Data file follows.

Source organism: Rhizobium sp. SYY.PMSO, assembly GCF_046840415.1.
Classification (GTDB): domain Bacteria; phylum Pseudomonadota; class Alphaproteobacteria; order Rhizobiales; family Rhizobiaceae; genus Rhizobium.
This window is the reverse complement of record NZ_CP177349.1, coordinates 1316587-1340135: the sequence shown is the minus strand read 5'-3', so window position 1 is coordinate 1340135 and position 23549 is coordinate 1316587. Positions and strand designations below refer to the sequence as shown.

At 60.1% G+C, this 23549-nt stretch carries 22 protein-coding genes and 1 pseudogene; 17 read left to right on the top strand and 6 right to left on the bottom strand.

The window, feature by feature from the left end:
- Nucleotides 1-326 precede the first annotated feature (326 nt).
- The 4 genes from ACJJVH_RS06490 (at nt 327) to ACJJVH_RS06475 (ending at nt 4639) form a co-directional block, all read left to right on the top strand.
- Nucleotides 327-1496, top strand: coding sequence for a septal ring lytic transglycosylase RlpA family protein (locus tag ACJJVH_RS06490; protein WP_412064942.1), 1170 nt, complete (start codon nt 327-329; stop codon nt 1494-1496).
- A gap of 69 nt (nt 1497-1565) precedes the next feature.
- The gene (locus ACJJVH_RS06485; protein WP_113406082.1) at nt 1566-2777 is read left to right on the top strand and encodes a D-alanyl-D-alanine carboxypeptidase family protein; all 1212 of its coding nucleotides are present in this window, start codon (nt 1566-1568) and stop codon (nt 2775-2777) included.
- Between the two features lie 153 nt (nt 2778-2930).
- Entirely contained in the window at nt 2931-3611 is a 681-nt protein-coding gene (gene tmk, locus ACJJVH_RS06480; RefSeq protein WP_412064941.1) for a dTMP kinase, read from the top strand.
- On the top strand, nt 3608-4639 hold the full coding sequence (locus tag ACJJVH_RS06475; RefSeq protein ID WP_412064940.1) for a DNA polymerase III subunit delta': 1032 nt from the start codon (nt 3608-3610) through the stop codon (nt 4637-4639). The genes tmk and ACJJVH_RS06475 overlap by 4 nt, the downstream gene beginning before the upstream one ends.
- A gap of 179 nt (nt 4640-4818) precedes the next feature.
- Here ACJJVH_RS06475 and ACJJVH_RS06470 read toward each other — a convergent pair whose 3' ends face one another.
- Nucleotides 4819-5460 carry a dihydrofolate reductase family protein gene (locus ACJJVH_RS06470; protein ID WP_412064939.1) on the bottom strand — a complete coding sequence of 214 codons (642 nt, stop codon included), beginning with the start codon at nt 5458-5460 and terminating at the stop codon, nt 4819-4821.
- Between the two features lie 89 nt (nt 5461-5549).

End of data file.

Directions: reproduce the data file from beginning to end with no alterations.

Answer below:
Source organism: Rhizobium sp. SYY.PMSO, assembly GCF_046840415.1.
Classification (GTDB): domain Bacteria; phylum Pseudomonadota; class Alphaproteobacteria; order Rhizobiales; family Rhizobiaceae; genus Rhizobium.
This window is the reverse complement of record NZ_CP177349.1, coordinates 1316587-1340135: the sequence shown is the minus strand read 5'-3', so window position 1 is coordinate 1340135 and position 23549 is coordinate 1316587. Positions and strand designations below refer to the sequence as shown.

At 60.1% G+C, this 23549-nt stretch carries 22 protein-coding genes and 1 pseudogene; 17 read left to right on the top strand and 6 right to left on the bottom strand.

The window, feature by feature from the left end:
- Nucleotides 1-326 precede the first annotated feature (326 nt).
- The 4 genes from ACJJVH_RS06490 (at nt 327) to ACJJVH_RS06475 (ending at nt 4639) form a co-directional block, all read left to right on the top strand.
- Nucleotides 327-1496, top strand: coding sequence for a septal ring lytic transglycosylase RlpA family protein (locus tag ACJJVH_RS06490; protein WP_412064942.1), 1170 nt, complete (start codon nt 327-329; stop codon nt 1494-1496).
- A gap of 69 nt (nt 1497-1565) precedes the next feature.
- The gene (locus ACJJVH_RS06485; protein WP_113406082.1) at nt 1566-2777 is read left to right on the top strand and encodes a D-alanyl-D-alanine carboxypeptidase family protein; all 1212 of its coding nucleotides are present in this window, start codon (nt 1566-1568) and stop codon (nt 2775-2777) included.
- Between the two features lie 153 nt (nt 2778-2930).
- Entirely contained in the window at nt 2931-3611 is a 681-nt protein-coding gene (gene tmk, locus ACJJVH_RS06480; RefSeq protein WP_412064941.1) for a dTMP kinase, read from the top strand.
- On the top strand, nt 3608-4639 hold the full coding sequence (locus tag ACJJVH_RS06475; RefSeq protein ID WP_412064940.1) for a DNA polymerase III subunit delta': 1032 nt from the start codon (nt 3608-3610) through the stop codon (nt 4637-4639). The genes tmk and ACJJVH_RS06475 overlap by 4 nt, the downstream gene beginning before the upstream one ends.
- A gap of 179 nt (nt 4640-4818) precedes the next feature.
- Here ACJJVH_RS06475 and ACJJVH_RS06470 read toward each other — a convergent pair whose 3' ends face one another.
- Nucleotides 4819-5460 carry a dihydrofolate reductase family protein gene (locus ACJJVH_RS06470; protein ID WP_412064939.1) on the bottom strand — a complete coding sequence of 214 codons (642 nt, stop codon included), beginning with the start codon at nt 5458-5460 and terminating at the stop codon, nt 4819-4821.
- Between the two features lie 89 nt (nt 5461-5549).